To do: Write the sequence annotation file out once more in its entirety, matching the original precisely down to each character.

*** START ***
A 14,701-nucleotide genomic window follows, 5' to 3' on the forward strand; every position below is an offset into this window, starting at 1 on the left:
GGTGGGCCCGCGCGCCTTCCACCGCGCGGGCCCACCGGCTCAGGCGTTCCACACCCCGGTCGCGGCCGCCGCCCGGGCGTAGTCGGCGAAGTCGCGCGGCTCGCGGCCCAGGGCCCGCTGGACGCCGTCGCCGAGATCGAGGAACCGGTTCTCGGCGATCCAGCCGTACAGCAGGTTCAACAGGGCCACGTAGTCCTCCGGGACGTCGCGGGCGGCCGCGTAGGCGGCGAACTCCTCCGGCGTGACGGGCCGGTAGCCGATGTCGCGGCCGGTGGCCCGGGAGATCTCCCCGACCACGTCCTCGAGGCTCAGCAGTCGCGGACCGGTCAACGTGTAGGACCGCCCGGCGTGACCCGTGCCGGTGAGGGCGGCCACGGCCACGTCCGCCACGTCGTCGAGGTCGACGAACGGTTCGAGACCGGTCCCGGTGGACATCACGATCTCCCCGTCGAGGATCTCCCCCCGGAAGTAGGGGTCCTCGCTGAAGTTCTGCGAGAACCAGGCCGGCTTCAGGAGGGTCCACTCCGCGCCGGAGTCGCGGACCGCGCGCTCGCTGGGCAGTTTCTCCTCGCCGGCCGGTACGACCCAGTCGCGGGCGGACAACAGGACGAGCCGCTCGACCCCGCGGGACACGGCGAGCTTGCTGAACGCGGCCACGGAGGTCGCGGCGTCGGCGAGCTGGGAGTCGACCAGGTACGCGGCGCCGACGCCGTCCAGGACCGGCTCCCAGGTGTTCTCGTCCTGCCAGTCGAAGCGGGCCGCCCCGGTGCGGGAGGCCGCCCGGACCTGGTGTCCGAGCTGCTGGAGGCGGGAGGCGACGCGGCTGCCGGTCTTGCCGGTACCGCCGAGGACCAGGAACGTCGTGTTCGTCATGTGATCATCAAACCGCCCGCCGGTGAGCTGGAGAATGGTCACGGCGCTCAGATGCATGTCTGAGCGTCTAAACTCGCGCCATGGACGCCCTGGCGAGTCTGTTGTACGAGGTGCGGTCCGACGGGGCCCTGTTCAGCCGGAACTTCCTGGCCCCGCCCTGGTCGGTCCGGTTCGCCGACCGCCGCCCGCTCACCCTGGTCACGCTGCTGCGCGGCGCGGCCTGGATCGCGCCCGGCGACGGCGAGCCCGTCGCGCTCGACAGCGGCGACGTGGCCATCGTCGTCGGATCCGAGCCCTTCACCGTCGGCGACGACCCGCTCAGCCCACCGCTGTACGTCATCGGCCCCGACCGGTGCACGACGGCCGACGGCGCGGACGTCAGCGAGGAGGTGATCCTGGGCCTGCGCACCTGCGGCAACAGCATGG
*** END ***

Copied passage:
A 14,701-nucleotide genomic window follows, 5' to 3' on the forward strand; every position below is an offset into this window, starting at 1 on the left:
GGTGGGCCCGCGCGCCTTCCACCGCGCGGGCCCACCGGCTCAGGCGTTCCACACCCCGGTCGCGGCCGCCGCCCGGGCGTAGTCGGCGAAGTCGCGCGGCTCGCGGCCCAGGGCCCGCTGGACGCCGTCGCCGAGATCGAGGAACCGGTTCTCGGCGATCCAGCCGTACAGCAGGTTCAACAGGGCCACGTAGTCCTCCGGGACGTCGCGGGCGGCCGCGTAGGCGGCGAACTCCTCCGGCGTGACGGGCCGGTAGCCGATGTCGCGGCCGGTGGCCCGGGAGATCTCCCCGACCACGTCCTCGAGGCTCAGCAGTCGCGGACCGGTCAACGTGTAGGACCGCCCGGCGTGACCCGTGCCGGTGAGGGCGGCCACGGCCACGTCCGCCACGTCGTCGAGGTCGACGAACGGTTCGAGACCGGTCCCGGTGGACATCACGATCTCCCCGTCGAGGATCTCCCCCCGGAAGTAGGGGTCCTCGCTGAAGTTCTGCGAGAACCAGGCCGGCTTCAGGAGGGTCCACTCCGCGCCGGAGTCGCGGACCGCGCGCTCGCTGGGCAGTTTCTCCTCGCCGGCCGGTACGACCCAGTCGCGGGCGGACAACAGGACGAGCCGCTCGACCCCGCGGGACACGGCGAGCTTGCTGAACGCGGCCACGGAGGTCGCGGCGTCGGCGAGCTGGGAGTCGACCAGGTACGCGGCGCCGACGCCGTCCAGGACCGGCTCCCAGGTGTTCTCGTCCTGCCAGTCGAAGCGGGCCGCCCCGGTGCGGGAGGCCGCCCGGACCTGGTGTCCGAGCTGCTGGAGGCGGGAGGCGACGCGGCTGCCGGTCTTGCCGGTACCGCCGAGGACCAGGAACGTCGTGTTCGTCATGTGATCATCAAACCGCCCGCCGGTGAGCTGGAGAATGGTCACGGCGCTCAGATGCATGTCTGAGCGTCTAAACTCGCGCCATGGACGCCCTGGCGAGTCTGTTGTACGAGGTGCGGTCCGACGGGGCCCTGTTCAGCCGGAACTTCCTGGCCCCGCCCTGGTCGGTCCGGTTCGCCGACCGCCGCCCGCTCACCCTGGTCACGCTGCTGCGCGGCGCGGCCTGGATCGCGCCCGGCGACGGCGAGCCCGTCGCGCTCGACAGCGGCGACGTGGCCATCGTCGTCGGATCCGAGCCCTTCACCGTCGGCGACGACCCGCTCAGCCCACCGCTGTACGTCATCGGCCCCGACCGGTGCACGACGGCCGACGGCGCGGACGTCAGCGAGGAGGTGATCCTGGGCCTGCGCACCTGCGGCAACAGCATGG